It is estimated that almost half of all Americans have at least one family member who suffers from chronic pain due to a specific illness or medical condition. An example is back pain, which has a lifetime prevalence of 60-80% and results in significant physical, psychological and financial consequences. In general, pain costs Americans more than US$100 billion each year in healthcare costs and lost productivity.
Pharmacogenomics has the potential to allow clinicians and researchers to prescribe and design less toxic and more efficacious medications based on an individual's genotype. This study showed that the majority of individuals that experienced ADRs had impaired CYP2D6 metabolism. Furthermore, PMs and IMs generally had higher Css and TDM could potentially guide oxycodone therapy. As a result, personalized medical therapy for chronic pain patients based on their CYP2D6 genotype may predict which drug a patient may respond to without suffering any needless side effects and help them return to a normal, productive life. Personalized medicine for pain management offers the possibility of optimized pain control, with proper drug selection and dose determination, with increased patient safety and decreased risk of serious, potentially life-threatening side effects. Overall, this study illustrates that additional pain management studies investigating the role of pharmacogenomics and TDM need to be conducted using larger sample sizes to prove statistical significance.
The authors are deeply indebted to Dr Steven Wong; Dr Robert Kettler and his colleagues, nurses and staff at the Froedtert Hospital Pain Management Center; Dr Constantine Sarantopolous at the Zablocki VA Pain Management Center and the nurses and staff at Midwest Comprehensive Pain Care; the Van Slyke Society for financial support of the clinical research study; Dr Elvan Laleli-Sahin, Dr Agnieszka Rogalska and B Charles Schur for their assistance in the data collection and analysis; and Abbott Diagnostics, Abbott Molecular, Dade-Behring, Roche Diagnostics, Roche Molecular System and Promega for providing educational grants for Dr Paul J Jannetto-Postdoctoral fellow in Toxicology, Therapeutic Drug Management and Pharmacogenetics.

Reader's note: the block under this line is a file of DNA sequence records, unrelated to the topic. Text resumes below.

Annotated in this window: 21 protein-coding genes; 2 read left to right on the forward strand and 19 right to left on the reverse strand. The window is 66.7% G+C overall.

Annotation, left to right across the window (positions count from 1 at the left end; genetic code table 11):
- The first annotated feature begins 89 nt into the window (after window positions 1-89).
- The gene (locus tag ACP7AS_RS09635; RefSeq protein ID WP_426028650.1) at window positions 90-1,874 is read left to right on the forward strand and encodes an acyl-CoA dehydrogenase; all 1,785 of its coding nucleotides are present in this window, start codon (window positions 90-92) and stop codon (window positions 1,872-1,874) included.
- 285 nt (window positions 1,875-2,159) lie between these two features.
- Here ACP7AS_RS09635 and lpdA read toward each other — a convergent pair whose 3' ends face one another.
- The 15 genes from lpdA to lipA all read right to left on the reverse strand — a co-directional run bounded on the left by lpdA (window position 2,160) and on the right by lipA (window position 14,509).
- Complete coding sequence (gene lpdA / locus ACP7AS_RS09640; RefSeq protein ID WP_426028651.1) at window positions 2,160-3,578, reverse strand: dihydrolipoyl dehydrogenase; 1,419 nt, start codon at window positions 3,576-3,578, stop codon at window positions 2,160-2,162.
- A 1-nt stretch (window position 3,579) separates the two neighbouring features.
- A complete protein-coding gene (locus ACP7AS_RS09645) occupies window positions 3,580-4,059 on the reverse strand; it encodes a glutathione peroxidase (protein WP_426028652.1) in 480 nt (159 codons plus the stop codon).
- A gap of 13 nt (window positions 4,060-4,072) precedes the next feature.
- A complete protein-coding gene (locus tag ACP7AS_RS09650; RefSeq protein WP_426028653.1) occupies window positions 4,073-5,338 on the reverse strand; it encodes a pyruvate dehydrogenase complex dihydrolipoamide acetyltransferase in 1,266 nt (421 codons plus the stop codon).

Financial & competing interests disclosure
This study was funded by a Van Slyke Foundation Grant from the American Association for Clinical Chemistry (AACC). Educational grants were received by Dr Paul J Jannetto from Abbott Diagnostics, Abbott Molecular, Dade-Behring, Roche Diagnostics, Roche Molecular System and Promega.
The authors have no other relevant affiliations or financial involvement with any organization or entity with a financial interest in or financial conflict with the subject matter or materials discussed in the manuscript apart from those disclosed.
No writing assistance was utilized in the production of this manuscript.
Ethical conduct of research
The authors state that they have obtained appropriate institutional review board approval or have followed the principles outlined in the Declaration of Helsinki for all human or animal experimental investigations. In addition, for investigations involving human subjects, informed consent has been obtained from the participants involved.
Pharmacogenomics. 2009;10(7):1157-1167. © 2009 Future Medicine Ltd.
Cite this: Utilization of Pharmacogenomics and Therapeutic Drug Monitoring for Opioid Pain Management - Medscape - Jul 01, 2009.